2019 Intern Reflection:

Five weeks in, I am thoroughly enjoying my internship with the City of Boston. Though the first weeks, as in most internships, started relatively slowly, I have gained more and more responsibility. I was matched with the city's Office of Housing Stability, where we work with renters to prevent evictions and place people in affordable housing. Besides interacting with constituents who walk and call into our office, I have also been coordinating our office's advocacy for the Mayor's agenda at the State Legislature. This week, that meant that I was put in charge of reaching out to people who have been helped by our office and helping them testify at a hearing for one of our bills.

In addition to the work itself, one of my favorite parts of this internship is the opportunity it has given me to meet and learn from political veterans in the city government and Walsh administration. The people in my office have all been willing to share their knowledge, and the mayor's office, which coordinates the internship, has been directly interested in suggesting and connecting me with other interesting staff around the city. On the technological side, the city runs a modern operation based on Google Docs, Gmail, and Google Calendar, and has a brand new beautiful set of design guidelines for city branding. It really makes doing work a lot easier than in some other levels of government.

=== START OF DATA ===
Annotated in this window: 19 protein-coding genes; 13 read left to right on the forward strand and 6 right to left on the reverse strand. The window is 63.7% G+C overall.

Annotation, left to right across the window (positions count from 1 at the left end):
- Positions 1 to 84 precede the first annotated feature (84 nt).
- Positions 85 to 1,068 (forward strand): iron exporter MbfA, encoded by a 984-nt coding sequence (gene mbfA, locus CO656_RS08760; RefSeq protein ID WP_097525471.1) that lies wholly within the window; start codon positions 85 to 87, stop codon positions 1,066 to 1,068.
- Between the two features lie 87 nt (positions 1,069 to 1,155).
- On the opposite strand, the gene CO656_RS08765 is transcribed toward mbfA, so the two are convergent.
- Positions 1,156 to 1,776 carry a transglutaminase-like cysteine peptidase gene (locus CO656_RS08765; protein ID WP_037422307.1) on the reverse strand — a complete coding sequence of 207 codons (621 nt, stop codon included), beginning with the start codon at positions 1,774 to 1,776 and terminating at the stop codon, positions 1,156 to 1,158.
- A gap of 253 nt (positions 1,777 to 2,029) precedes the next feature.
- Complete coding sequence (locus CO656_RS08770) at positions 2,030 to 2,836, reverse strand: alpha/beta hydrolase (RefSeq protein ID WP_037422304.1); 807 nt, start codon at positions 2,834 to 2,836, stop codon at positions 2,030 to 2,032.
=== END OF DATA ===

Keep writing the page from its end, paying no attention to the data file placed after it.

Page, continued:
Alex Koenig '21

2018 Intern Reflection: